Theatrical Review: SHERLOCK HOLMES
Writers:Michael Robert Johnson , Anthony Peckham, & Simon Kinberg (screenplay), Lionel Wigram & Michael Robert Johnson (screen story), Arthur Conan Doyle (characters)
Director: Guy Ritchie
Cast: Robert Downey Jr., Jude Law, Mark Strong, Rachel McAdams
Studio: Warner Bros.
It's been a long time since Guy Ritchie has had a real hit as a director. Consider ROCKnROLLA, a film that played like a far less interesting, recycled version of SNATCH. Perhaps after SWEPT AWAY and REVOLVER (both failures critically and at the box office), Ritchie was trying to achieve success again by re-doing what made him such an intriguing director when he was the man whose only feature films included LOCK, STOCK, AND TWO SMOKING BARRELS and SNATCH.
After multiple unsuccessful films, Ritchie chooses to make a SHERLOCK HOLMES film, an idea I was actually fairly excited about. One major reason was that it would be hard for Ritchie to pull a ROCKnROLLA, and recycle his past success. Also, SHERLOCK HOLMES would be the first feature Ritchie only directed. Ritchie's screenwriting has clearly been failing him, but his skills as a director could still be very capable. And it turns out that Ritchie still has it as a director, as SHERLOCK HOLMES is an exciting (enough), nicely paced film that benefits from Guy Ritchie being the man behind the camera.
Of course, Ritchie does get quality help when it comes to this film version of the iconic character of Sherlock Holmes. The screenplay by Michael Robert Johnson, Anthony Peckham, and Simon Kinberg is sharp and focused, and understands that this is the first entry in what will likely be a film franchise. We get an interesting, but not annoyingly complex or over-stuffed screenplay, that features a new Holmes villain named Lord Blackwood (Mark Strong). This SHERLOCK HOLMES has been updated with current cinematic sensibilities as we get to enjoy a sly, wise-cracking action film with enough mystery elements to make it legit (this is SHERLOCK HOLMES, after all).
Another smart move within Ritchie's SHERLOCK HOLMES flick is that those behind the film realize that the general public is knowledgeable enough with the character that we don't need a big initial introduction or a ton of back story. We know the key characters and can connect several basic dots for ourselves, and this keeps the film from getting tied up in the history of its source material. We don't have to chew through set-up vegetables before we get to the entertaining meat of the story.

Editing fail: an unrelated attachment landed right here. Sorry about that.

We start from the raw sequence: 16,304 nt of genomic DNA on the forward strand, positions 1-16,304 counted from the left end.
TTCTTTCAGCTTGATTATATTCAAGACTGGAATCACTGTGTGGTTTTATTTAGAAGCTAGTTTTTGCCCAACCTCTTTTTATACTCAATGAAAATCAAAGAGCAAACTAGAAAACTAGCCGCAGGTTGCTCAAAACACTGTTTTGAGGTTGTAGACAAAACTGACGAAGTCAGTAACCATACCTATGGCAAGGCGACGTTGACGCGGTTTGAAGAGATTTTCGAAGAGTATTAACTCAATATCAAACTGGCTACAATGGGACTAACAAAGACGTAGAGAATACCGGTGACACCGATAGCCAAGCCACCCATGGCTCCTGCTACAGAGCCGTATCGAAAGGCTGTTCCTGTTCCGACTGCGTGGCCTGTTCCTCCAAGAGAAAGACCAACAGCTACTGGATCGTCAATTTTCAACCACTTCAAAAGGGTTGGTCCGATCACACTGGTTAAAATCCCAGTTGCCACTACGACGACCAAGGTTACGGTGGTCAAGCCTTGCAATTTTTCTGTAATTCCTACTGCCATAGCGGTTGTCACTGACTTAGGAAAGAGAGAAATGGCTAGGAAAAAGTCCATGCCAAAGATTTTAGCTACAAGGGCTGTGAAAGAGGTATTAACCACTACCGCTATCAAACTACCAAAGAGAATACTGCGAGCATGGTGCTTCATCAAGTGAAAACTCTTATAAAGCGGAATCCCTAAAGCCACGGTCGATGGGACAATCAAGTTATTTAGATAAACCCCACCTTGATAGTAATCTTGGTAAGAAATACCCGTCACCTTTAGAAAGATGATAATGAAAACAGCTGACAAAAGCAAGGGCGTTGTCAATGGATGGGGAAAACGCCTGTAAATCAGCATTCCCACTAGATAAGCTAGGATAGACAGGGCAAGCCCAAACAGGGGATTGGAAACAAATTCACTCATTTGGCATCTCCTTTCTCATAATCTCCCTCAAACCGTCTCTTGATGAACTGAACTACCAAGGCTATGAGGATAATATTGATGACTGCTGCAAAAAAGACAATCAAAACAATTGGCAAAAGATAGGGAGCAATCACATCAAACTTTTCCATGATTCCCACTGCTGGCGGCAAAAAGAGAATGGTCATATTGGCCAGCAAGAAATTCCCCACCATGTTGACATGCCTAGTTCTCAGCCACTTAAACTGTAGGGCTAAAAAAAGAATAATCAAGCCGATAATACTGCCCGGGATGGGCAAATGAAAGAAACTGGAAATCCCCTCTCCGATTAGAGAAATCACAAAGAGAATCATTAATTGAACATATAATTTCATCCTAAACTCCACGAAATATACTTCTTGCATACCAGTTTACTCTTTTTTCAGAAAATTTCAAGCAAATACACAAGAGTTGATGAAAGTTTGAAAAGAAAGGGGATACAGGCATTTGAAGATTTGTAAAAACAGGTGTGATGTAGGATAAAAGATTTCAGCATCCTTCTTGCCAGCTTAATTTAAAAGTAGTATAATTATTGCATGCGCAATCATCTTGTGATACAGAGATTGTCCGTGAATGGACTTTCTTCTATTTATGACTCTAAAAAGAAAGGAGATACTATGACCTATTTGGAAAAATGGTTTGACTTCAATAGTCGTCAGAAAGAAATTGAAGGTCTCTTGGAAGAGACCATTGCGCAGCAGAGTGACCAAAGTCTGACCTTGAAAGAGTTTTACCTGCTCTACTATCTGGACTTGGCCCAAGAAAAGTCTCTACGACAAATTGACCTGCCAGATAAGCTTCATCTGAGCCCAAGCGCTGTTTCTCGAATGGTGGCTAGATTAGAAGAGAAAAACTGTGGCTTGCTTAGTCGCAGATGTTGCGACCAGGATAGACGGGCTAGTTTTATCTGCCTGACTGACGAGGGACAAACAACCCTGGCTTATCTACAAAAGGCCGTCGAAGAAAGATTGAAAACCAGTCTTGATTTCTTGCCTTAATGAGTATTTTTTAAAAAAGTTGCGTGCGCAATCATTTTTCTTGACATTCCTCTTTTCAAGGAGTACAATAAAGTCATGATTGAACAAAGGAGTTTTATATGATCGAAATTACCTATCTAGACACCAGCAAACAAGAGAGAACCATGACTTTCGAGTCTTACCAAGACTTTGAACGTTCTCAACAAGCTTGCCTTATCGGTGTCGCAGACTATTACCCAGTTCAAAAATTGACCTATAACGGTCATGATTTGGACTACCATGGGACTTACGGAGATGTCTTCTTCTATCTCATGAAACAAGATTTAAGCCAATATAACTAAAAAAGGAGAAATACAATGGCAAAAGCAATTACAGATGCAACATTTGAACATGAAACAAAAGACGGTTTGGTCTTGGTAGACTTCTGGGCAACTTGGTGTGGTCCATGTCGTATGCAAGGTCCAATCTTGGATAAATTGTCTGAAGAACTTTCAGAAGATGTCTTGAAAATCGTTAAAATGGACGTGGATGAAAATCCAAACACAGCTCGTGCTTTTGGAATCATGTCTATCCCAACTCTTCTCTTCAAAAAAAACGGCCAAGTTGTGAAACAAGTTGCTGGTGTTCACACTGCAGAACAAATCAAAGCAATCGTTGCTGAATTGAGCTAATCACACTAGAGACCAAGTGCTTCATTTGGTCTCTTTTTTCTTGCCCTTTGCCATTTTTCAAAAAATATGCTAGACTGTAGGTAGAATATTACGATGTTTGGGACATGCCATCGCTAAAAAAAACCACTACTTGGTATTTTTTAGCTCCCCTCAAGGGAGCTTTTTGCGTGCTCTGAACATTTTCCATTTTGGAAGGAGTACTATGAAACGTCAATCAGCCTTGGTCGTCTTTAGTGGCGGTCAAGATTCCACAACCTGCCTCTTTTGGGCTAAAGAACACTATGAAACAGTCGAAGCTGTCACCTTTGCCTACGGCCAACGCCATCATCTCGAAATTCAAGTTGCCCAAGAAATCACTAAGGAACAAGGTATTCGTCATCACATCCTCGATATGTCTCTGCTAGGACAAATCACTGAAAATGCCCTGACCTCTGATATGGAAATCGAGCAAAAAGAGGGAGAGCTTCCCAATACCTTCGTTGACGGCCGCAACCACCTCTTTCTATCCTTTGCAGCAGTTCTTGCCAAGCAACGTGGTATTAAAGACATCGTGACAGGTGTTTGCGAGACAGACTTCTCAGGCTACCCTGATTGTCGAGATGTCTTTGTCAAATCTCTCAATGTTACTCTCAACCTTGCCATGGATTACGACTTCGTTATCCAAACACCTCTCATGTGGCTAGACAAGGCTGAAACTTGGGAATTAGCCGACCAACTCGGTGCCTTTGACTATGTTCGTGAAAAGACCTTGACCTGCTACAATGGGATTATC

Obviously, the casting with a SHERLOCK HOLMES film is critical, even more so than in most other films. If the legendary and well-known title character isn't brought to captivating life through the lead performance, then the film fails. You cannot have a good Sherlock Holmes story with a mediocre Holmes, it won't work. It is Holmes' world, and he must shine or everything else will be a waste. The man given the task of portraying Sherlock Holmes, Robert Downey, Jr., has the wit and pure acting talent to pull off this latest incarnation of Sherlock Holmes, and he does so wonderfully.
Almost as key to the casting of Holmes is that of his assistant, Dr. John Watson (Jude Law). Another decision that proves brilliant, with Law giving us a feisty, relatable Watson. Law and Downey Jr. also have great chemistry together, and play well into the feuding-brothers way that their relationship is drawn.
Guiding the film, Ritchie makes sure to keeps things lively, and he gives the film a nice visual look. However, Ritchie never lets his style get in the way of the story, and thankfully doesn't feel the need to constantly remind us that this a Guy Ritchie movie (unlike a certain director, whose recent film I'm still not allowed to talk about).
This SHERLOCK HOLMES is an amusing film adaptation of the popular character. It also lets us know that Guy Ritchie still has it, at least when it come to directing.
Other articles that you might like: